Oh how I love beeswax luminaries! The warm glow when a tea light (or LED “tea light”) is burning inside, the soft hint of honey fragrance from the warmed beeswax, and the satisfaction of learning a new craft, are all reasons I’ve enjoyed this project. While I wish I could say I came up with this all on my own, I actually found this idea by accident, while looking for beeswax candle making ideas. It looked like it was right up my alley and I just had to try it!
Well, let’s dive right in to this project! You will need:
- Balloons (I used water balloons, because it’s what was available, and I wanted smaller luminaries)
- A double boiler or deep pot/container suitable for melting the beeswax, that will fit inside a larger pot with a bit of water (basically,an improvised double boiler). My container was deep enough, but should’ve been a few inches wider. It was roughly 4 inches wide, and not quite suitable for my largest luminary.
- A cookie sheet covered with parchment paper or foil, for setting the luminaries on in between dips.
The first thing to do, is get your beeswax melting. I heated my container of beeswax in a water bath (my improvised “double boiler”). I would urge you to use an old pan or stainless steel bowl, deep and wide enough to dip your water balloons in, that you won’t need for anything else. Beeswax can be a bit of a chore to remove.
While your beeswax is melting over medium heat, get your cookie sheet with parchment paper (or foil) ready, and fill your balloons with water. Fill them till they are the size you want your luminaries to be, taking care to not overfill them. I filled three water balloons, three slightly different sizes with plans to group them together. (You can make them all the same size if you prefer.) Make sure your balloons are dry before you begin the dipping process!
Once the beeswax is melted, you can begin to dip the balloons. I dipped each balloon twice, and then set them down (gently causing a flat spot on the bottom so they could stand upright), and allowed the wax to cool and harden. Then I repeated the process until they were the thickness I wanted. (Except for the largest luminary!)The largest of the balloons, didn’t get dipped enough times, because my pot wasn’t wide enough, so hopefully you learn from my mistake!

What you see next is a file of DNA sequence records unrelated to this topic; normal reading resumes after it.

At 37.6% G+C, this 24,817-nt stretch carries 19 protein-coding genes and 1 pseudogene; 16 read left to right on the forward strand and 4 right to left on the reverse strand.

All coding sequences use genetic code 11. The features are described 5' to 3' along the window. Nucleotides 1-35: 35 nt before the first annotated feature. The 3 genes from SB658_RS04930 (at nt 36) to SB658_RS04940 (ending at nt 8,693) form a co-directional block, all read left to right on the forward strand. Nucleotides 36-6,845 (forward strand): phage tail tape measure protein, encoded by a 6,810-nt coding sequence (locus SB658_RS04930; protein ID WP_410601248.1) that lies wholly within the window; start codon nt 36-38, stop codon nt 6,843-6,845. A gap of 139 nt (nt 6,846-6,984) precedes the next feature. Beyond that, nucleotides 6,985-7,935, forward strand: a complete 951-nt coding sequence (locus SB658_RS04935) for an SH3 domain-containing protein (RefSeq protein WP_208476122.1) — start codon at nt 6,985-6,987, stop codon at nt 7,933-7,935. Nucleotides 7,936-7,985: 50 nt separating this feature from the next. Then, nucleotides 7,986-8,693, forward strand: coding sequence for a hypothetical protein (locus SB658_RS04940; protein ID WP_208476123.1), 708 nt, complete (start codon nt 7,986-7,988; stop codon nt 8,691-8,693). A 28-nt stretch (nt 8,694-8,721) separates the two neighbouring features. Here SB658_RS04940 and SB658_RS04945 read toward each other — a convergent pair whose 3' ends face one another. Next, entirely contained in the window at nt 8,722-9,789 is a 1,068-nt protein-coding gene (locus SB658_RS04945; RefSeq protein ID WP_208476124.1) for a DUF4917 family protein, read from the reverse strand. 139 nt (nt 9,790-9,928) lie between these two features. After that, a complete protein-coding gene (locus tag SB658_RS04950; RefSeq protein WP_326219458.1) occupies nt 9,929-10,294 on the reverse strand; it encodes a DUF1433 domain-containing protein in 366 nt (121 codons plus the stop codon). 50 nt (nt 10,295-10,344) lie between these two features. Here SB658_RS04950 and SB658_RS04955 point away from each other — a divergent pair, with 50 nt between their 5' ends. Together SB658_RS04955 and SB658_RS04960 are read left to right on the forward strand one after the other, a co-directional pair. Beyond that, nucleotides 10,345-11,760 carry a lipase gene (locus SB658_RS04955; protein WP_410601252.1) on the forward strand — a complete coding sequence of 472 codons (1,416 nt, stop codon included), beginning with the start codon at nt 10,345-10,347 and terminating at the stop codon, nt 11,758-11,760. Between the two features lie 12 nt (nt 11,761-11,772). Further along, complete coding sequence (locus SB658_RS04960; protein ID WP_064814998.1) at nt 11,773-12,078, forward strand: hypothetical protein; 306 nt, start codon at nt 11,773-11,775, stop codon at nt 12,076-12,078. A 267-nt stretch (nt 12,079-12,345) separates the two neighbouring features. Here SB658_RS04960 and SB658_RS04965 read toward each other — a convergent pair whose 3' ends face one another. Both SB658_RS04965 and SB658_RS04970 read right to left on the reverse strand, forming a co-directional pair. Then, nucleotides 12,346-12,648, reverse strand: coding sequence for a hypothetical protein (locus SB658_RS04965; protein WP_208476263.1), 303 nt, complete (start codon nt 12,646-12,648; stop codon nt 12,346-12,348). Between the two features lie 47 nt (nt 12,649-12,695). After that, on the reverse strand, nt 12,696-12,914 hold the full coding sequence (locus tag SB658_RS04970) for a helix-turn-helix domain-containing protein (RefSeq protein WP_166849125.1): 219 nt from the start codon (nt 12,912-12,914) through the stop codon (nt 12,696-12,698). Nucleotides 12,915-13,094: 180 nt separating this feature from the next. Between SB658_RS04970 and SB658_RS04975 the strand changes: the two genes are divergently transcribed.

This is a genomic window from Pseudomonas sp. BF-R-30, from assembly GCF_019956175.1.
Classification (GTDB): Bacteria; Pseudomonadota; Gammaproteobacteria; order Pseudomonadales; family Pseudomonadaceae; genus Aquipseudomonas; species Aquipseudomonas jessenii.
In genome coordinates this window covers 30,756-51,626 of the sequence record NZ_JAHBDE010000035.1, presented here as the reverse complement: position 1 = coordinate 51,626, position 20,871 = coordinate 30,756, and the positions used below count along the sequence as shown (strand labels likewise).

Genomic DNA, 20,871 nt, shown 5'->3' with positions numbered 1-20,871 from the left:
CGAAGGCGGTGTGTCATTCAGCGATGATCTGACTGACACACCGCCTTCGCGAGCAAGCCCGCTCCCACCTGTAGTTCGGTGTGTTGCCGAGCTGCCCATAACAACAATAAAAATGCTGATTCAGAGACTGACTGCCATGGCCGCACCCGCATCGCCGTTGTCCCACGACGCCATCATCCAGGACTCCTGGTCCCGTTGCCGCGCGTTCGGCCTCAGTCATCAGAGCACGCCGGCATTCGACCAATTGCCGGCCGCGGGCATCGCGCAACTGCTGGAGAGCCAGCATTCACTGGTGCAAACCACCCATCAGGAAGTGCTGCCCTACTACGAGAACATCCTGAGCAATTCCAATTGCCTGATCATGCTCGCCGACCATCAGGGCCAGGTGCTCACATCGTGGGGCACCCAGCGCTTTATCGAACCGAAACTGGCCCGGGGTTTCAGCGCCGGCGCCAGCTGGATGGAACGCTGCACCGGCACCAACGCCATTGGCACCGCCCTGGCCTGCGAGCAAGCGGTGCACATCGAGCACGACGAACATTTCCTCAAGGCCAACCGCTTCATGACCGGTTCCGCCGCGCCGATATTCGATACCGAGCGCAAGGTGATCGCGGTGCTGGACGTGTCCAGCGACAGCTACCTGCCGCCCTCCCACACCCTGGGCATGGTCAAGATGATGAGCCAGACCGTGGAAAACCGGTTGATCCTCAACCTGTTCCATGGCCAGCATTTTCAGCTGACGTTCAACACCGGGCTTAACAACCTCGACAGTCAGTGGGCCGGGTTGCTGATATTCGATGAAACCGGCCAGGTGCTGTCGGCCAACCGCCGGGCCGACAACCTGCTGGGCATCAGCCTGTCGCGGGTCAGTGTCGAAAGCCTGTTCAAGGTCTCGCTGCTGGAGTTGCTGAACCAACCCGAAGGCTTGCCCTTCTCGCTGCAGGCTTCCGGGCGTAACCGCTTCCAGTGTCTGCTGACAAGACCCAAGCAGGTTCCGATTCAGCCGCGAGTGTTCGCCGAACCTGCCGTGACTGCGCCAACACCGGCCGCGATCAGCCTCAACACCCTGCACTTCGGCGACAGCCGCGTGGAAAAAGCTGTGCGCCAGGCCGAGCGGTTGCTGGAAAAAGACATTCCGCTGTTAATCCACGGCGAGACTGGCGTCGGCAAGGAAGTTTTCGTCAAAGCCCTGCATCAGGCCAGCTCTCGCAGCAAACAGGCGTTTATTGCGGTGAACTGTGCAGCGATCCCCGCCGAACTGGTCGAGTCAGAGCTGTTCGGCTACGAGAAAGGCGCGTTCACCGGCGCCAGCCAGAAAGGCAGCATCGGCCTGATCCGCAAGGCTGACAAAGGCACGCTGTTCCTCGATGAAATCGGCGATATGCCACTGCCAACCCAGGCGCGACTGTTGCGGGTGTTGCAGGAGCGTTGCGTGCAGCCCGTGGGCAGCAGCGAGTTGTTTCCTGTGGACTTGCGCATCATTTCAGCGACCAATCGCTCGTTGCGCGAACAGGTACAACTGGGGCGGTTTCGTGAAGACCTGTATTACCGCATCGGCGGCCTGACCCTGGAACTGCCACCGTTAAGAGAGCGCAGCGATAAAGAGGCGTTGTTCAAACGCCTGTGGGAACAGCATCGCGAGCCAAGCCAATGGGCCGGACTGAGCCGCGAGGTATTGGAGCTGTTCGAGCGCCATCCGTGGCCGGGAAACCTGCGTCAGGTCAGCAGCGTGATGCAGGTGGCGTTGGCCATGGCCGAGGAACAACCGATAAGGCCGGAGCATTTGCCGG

When I was done with the dipping process, I allowed the wax to completely cool, and harden. After that, I held the luminaries over my sink, snipped the top of the water balloons with scissors, and allowed the water to drain out. I then gently pulled the balloon out, and dried the inside of the luminaries.
To give them a more finished look, I trimmed the openings of each luminary to the width and height I wanted, and then melted the tops by holding each upside down, and placing it momentarily on a hot pan (medium heat), to give the edge a smoother finish. I protected my pan with foil. I don’t recommend doing this directly on a pan unless you don’t need it for anything else. Once the top edges were smoothed out, I did the same on the bottoms to ensure there was a nice, flat spot so the luminaries wouldn’t tip over. Then it was time for lighting some tea lights!
A word of caution: please don’t use anything larger than a tea light, or LED battery operated “tea light” in these! Because they are made of beeswax, they can over heat, and melt or even catch on fire if a larger candle is burned inside of them. Also, be sure the flame of the tea light (if using instead of a battery powered LED tea light) is in the middle, and not off to one side. Again, this can cause the wax to overheat around the edge and melt if the heat from the tea light is not allowed to escape through the top opening. Making the diameter of the opening a bit larger can help, but still, please don’t leave the luminary unattended.